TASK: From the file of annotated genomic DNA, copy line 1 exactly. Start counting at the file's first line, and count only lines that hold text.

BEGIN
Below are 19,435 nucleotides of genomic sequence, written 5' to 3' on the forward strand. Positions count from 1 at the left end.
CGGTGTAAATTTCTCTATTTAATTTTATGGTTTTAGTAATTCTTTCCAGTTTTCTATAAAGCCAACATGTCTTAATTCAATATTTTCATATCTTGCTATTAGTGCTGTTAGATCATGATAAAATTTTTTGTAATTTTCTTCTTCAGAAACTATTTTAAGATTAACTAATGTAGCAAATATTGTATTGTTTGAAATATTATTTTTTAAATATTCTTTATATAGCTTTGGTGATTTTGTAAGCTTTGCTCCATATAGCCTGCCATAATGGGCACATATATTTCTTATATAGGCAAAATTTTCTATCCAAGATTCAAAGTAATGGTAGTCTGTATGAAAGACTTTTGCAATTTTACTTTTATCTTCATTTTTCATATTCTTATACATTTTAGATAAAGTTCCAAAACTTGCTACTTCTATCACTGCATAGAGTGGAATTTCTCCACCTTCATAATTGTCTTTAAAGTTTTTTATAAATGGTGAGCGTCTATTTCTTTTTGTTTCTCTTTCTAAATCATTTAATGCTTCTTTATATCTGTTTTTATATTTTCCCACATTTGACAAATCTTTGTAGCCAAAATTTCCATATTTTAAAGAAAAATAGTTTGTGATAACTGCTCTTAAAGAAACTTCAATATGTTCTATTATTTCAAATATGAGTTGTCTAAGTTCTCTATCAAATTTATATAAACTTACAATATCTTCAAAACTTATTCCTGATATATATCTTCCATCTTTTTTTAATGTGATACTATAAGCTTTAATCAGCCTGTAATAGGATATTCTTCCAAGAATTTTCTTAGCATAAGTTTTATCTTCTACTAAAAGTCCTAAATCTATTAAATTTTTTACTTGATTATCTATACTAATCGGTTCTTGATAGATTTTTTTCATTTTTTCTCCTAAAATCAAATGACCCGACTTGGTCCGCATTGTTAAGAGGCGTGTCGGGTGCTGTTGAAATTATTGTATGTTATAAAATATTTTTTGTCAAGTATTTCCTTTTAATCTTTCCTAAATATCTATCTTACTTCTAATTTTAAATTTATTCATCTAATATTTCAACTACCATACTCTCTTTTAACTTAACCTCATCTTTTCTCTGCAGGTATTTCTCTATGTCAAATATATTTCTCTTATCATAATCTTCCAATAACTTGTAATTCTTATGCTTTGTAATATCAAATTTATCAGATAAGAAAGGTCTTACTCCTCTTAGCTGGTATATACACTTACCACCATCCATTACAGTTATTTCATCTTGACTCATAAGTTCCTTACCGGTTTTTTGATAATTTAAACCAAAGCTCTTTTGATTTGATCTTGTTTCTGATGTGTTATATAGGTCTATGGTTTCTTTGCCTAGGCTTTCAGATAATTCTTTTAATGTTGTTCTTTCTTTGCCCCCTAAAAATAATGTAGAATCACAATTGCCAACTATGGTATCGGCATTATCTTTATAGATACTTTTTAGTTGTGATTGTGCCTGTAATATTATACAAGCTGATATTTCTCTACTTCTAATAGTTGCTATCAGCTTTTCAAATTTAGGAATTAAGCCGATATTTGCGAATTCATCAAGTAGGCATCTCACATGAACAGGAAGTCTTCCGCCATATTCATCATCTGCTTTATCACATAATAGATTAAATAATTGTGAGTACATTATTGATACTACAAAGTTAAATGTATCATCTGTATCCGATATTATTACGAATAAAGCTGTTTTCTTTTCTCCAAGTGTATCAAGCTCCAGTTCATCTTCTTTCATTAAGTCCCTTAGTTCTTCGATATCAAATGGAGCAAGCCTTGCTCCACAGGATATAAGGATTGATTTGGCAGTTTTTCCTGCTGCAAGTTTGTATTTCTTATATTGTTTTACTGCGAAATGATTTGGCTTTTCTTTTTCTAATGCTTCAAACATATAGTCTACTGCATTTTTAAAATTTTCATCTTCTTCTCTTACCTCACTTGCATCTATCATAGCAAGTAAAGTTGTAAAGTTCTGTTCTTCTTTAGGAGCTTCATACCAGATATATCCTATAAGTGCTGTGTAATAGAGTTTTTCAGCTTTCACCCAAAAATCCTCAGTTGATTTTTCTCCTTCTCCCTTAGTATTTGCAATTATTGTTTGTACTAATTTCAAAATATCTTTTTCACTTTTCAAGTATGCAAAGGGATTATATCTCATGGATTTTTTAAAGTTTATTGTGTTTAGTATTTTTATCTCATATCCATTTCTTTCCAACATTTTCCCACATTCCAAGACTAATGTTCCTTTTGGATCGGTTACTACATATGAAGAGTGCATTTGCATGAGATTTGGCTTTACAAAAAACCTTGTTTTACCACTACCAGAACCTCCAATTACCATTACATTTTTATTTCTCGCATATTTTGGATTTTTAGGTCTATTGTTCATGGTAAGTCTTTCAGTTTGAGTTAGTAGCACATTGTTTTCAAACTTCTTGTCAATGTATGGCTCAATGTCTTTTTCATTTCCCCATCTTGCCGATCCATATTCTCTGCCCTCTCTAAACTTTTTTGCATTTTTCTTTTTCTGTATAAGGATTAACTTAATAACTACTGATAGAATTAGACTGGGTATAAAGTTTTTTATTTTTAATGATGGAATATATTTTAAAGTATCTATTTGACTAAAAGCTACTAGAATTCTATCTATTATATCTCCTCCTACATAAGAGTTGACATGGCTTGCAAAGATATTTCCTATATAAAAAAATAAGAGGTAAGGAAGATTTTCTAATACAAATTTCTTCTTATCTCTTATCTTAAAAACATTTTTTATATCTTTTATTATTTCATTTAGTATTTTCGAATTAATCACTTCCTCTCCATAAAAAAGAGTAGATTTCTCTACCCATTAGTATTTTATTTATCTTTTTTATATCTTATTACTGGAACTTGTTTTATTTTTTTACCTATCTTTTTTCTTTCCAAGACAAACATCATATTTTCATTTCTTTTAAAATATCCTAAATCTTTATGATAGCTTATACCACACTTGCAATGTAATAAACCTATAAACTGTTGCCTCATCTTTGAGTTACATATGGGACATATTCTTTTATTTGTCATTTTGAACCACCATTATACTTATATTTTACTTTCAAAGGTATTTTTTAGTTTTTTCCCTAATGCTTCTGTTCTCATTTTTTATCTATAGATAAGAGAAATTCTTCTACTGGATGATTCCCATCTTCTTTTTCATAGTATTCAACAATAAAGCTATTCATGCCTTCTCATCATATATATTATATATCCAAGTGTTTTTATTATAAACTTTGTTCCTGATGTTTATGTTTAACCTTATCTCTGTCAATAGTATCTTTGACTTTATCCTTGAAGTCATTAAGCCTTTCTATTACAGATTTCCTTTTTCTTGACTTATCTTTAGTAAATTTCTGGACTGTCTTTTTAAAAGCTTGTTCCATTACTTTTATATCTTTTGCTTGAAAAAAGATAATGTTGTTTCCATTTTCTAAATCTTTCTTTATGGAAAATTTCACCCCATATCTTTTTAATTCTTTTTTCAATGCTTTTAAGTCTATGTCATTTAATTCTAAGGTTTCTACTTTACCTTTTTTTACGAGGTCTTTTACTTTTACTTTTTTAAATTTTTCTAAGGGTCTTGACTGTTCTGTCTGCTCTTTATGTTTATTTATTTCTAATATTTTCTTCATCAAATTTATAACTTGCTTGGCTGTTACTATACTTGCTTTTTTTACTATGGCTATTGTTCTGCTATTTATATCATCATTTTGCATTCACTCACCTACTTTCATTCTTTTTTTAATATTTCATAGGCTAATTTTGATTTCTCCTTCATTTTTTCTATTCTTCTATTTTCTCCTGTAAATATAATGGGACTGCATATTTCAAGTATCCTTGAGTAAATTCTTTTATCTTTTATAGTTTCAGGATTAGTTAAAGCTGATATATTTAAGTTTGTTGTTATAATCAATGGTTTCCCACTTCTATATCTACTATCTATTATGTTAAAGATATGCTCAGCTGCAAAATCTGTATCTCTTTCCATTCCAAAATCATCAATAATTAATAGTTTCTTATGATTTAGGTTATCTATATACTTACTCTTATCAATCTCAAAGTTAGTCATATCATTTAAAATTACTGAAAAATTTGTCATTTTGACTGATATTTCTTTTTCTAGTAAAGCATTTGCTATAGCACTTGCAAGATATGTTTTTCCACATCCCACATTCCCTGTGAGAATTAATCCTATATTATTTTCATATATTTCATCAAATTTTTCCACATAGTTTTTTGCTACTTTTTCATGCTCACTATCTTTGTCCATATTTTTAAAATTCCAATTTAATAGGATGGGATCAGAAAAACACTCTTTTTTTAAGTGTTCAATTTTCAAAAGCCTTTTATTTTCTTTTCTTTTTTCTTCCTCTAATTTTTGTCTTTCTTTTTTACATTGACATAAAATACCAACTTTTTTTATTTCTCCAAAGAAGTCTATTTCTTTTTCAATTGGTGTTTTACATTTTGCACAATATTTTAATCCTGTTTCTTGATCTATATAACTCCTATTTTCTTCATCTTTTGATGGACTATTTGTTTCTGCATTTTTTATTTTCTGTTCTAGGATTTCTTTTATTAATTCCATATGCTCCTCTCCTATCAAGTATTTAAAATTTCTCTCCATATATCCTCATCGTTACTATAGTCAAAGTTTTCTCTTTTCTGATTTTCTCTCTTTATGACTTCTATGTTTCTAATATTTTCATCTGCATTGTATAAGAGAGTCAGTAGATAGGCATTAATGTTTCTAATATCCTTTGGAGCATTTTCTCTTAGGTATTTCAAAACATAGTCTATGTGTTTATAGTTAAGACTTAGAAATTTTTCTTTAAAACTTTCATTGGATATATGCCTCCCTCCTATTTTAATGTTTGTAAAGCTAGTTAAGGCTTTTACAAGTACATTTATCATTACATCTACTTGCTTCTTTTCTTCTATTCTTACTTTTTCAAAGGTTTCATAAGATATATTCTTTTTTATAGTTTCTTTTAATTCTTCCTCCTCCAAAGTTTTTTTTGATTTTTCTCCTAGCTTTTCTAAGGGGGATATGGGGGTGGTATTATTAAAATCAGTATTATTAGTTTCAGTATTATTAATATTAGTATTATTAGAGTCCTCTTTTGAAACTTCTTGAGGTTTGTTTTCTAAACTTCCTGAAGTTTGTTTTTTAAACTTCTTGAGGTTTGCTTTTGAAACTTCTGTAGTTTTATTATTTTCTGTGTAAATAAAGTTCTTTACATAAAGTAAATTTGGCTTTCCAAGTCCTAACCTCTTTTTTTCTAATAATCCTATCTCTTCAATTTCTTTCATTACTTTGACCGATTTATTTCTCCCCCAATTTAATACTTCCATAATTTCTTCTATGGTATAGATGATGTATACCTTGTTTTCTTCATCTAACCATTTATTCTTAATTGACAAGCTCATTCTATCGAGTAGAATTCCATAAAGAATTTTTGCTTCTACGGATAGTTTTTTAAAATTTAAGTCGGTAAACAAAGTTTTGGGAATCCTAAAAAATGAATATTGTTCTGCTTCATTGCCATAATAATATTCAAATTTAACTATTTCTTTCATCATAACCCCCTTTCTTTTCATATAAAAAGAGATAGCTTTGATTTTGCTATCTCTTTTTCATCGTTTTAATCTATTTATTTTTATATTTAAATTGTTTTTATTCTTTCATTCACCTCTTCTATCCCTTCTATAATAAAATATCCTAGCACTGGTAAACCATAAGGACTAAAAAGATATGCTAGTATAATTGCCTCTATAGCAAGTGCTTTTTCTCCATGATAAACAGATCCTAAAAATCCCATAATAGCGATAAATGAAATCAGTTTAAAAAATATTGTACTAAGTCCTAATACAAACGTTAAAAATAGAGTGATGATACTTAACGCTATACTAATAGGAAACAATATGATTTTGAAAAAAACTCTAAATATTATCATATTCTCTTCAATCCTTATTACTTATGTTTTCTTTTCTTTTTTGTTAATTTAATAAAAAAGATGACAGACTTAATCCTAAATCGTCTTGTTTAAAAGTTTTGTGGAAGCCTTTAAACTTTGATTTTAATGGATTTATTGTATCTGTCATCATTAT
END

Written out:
Below are 19,435 nucleotides of genomic sequence, written 5' to 3' on the forward strand. Positions count from 1 at the left end.